29. #29 george cauldron
    February 19, 2006

    From our conversation, I don’t think he was actually as “offended” by Pharyngula as he claimed in that essay, but was just making the point that people on the right COULD be just as offended by liberal sites like this one as minorities are by some rather racist posters recently put up around our campus (by conservatives).

    I can believe that. One sees that rhetorical gambit with the right a fair deal — even if you’re not actually offended by something, pretend to be so in order to score political debating points. Then accuse the other side of being ‘politically correct’.

    I also find it interesting that he apparently considers racism to be a rightwing equivalent of antichristian sentiment, and apparently just as acceptable. Unless he’s just pretending about that reaction, too.

  30. #30 Timothy Shortell
    February 19, 2006

    I consider it an indictment of the level of scholarship in Horowitz’s “book” that I’m included in the list and PZ is not. (We all agree that Bérubé belongs on it.) While I aspire to be as dangerous as Prof. Myers someday, I still have a lot of work to do. I guess Horowitz couldn’t get any of his “research assistants” to do a little homework for the book. That might have slowed down the fundraising machine.

  31. #31 PZ Myers
    February 19, 2006

    He needs to work on his language then — “offended me beyond belief” and “sacrilegious and offensive” are rather unambiguous.

    Being hypothetically offended is kind of strange, too. I could say I’m deeply offended at the exhibition of The Counterweight at kiosks around campus, and suggest that maybe it ought not to be allowed — permission to distribute it here seems to me to be a far more solid endorsement than putting a link on a web page. If I were to complain to the administration on pretext and pretense of offense, I think we’d all agree I was just being a jerk.

  32. #32 Rosie
    February 19, 2006

    Is that Ben Edwards a student at UMM? If so, is there some way you can refer him for urgent remedial English classes?

  33. #33 Steff Z
    February 19, 2006

    From the Word Have Meaning department:

    Edwards wrote, “Not only was this speech sacrilegious . . .”

    As I understand the word, it would only be sacrilegious if PZ says something antithetical to HIS OWN religion. What PZ wrote could be sacrilegious to Edwards, but if and only if *Edwards* (or someone who shares Edwards’ religious beliefs) wrote it.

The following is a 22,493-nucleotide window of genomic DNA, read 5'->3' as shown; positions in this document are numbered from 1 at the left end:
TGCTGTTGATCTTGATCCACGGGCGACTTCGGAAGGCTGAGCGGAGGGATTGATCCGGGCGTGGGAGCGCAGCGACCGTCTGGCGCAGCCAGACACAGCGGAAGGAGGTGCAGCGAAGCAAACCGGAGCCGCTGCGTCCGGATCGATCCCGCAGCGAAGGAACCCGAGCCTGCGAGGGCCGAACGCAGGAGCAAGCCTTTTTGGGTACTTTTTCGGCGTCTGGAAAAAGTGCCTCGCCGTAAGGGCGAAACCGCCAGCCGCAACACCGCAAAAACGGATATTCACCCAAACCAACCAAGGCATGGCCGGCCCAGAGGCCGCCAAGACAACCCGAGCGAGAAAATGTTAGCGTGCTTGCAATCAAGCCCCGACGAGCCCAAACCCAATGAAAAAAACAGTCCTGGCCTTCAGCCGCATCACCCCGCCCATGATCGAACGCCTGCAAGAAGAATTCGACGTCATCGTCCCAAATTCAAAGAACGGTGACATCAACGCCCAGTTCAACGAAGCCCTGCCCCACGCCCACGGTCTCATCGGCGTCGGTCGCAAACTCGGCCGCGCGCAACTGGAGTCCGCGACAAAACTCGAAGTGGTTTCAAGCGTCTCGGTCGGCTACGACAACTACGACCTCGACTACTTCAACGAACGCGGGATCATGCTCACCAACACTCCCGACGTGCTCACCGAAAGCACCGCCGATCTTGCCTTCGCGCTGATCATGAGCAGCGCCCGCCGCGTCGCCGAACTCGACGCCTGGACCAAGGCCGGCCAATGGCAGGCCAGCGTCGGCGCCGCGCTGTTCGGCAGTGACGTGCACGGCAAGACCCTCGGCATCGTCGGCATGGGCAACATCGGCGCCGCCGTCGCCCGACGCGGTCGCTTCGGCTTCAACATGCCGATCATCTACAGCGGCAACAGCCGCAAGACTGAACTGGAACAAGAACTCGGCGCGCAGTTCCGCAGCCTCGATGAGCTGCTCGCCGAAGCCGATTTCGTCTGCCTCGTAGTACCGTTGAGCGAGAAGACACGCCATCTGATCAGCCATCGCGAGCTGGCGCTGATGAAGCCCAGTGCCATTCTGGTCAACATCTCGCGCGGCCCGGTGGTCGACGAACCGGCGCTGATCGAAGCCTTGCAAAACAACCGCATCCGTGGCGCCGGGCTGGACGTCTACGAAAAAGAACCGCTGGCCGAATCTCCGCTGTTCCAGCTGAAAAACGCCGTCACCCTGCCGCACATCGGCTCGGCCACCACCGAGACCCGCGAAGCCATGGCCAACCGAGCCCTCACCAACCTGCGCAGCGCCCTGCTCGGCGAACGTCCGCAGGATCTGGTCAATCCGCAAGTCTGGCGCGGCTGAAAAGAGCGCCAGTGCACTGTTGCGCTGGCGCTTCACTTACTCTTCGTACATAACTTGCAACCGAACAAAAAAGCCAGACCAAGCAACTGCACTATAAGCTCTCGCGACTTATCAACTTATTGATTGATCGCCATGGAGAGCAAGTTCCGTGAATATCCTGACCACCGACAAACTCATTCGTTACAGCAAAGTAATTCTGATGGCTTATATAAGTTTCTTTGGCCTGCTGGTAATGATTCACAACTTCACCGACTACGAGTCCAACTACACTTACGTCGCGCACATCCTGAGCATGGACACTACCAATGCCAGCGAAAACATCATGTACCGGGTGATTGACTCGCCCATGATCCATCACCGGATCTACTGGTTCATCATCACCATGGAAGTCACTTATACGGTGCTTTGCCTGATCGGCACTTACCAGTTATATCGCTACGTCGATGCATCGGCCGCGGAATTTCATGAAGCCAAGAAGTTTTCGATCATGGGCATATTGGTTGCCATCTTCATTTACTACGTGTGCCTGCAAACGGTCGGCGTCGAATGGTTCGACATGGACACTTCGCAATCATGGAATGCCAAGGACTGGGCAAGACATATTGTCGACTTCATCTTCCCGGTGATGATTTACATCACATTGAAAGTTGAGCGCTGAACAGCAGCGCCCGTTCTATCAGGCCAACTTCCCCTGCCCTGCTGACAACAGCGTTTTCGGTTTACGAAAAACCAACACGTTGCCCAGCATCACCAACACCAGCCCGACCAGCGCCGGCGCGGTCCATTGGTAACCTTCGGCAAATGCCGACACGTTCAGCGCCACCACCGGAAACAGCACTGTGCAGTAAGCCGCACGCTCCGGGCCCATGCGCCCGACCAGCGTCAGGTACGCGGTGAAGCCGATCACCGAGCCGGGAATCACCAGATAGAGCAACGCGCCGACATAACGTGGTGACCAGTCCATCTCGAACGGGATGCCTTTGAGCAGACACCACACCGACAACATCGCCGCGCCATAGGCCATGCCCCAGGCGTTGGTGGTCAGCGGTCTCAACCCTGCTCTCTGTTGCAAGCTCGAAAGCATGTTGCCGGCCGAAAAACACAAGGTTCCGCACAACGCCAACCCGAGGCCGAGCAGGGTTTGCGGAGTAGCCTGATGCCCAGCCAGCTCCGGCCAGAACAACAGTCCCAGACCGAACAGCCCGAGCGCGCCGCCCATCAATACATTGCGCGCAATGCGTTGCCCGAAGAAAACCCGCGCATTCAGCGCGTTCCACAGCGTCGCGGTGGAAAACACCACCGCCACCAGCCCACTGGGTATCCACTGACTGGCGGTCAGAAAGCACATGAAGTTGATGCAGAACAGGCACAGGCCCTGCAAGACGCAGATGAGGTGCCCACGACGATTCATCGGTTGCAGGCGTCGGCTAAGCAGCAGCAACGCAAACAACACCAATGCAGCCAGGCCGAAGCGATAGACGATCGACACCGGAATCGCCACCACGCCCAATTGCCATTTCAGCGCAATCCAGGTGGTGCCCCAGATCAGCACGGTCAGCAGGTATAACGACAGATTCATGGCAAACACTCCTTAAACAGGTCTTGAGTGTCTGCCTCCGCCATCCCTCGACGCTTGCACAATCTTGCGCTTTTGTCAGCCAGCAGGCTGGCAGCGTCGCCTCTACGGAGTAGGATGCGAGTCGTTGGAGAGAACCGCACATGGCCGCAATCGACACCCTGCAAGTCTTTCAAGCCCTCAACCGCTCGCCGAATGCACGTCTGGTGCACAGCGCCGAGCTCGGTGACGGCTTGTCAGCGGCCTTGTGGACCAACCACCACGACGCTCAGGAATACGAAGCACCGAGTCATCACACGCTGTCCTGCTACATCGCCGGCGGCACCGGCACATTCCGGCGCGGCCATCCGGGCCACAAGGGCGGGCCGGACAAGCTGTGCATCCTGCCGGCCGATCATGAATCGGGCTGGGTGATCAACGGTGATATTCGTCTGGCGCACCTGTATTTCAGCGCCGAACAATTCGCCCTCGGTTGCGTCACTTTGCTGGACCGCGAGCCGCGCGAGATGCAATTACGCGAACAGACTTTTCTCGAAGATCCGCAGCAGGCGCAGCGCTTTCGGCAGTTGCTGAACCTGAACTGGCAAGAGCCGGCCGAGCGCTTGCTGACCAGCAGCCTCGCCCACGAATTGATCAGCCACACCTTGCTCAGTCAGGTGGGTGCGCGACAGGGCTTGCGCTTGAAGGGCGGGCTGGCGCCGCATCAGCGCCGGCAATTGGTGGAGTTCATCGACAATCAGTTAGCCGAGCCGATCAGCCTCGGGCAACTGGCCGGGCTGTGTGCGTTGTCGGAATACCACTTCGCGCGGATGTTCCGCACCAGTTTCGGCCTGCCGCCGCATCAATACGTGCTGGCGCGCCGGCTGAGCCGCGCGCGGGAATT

To illustrate: PZ doesn’t hold the Bible sacred. So he can’t commit sacriledge with anything he says about the Bible.

    PZ would have trouble blaspheming, too, I’m pretty sure.

  34. #34 James Gambrell
    February 19, 2006

    George, I think your absolutely right about this being a common right-winger tactic. In order to gain poltical power, money, or fame, some conservatives will say anything. Of course poltics has always been given to this sort of thing, but beginning in the 90’s, republicans have taken it to a new level.

    PZ, its part of this whole poster drama, its not about your site really. I’d be surprized if there were more than 20 students on campus that would genuinely “be offended” after reading your most anti-religious posts. By “be offended” here I mean actually experience the emotions of resentment, shame, etc; not know intellectually that this material is offensive.

    The weird thing is, I think that number goes up when they have someone like Ben here TELLING them they SHOULD be offended. Gotta love that mob psychology. Fake emotions become real.

    To stray off-topic a little, I think a lot of the right-wing revival in the last decade has come from the “firing up” of otherwise stay-at-home, complacent, private christians. Fiery (and probably to a large degree fake) rhetoric taught these people they SHOULD think this and that, and SHOULD be offended by this and that, and of course that they SHOULD vote republican. I think opinions formed in this way are pretty mutable however, if the democrats can ever put together a strong enough message.

  35. #35 Rosie
    February 19, 2006

    Sorry for double-post – I got a server issue when I tried to post. Feel free to remove this and the duplicated post! Thanks.

  36. #36 Reed A. Cartwright
    February 19, 2006

    Edwards needs to reread his notes on coercion from his con-law class. Coercion is not applicable to a university because university students are adults and not impressionable children. I know of no SCOTUS decision where K-12 coercion precidence has been extended to public universities.

    I think UMM has every reason to highlight PZ’s blog. I know I for one would not know about UMM if PZ didn’t highlight it so often.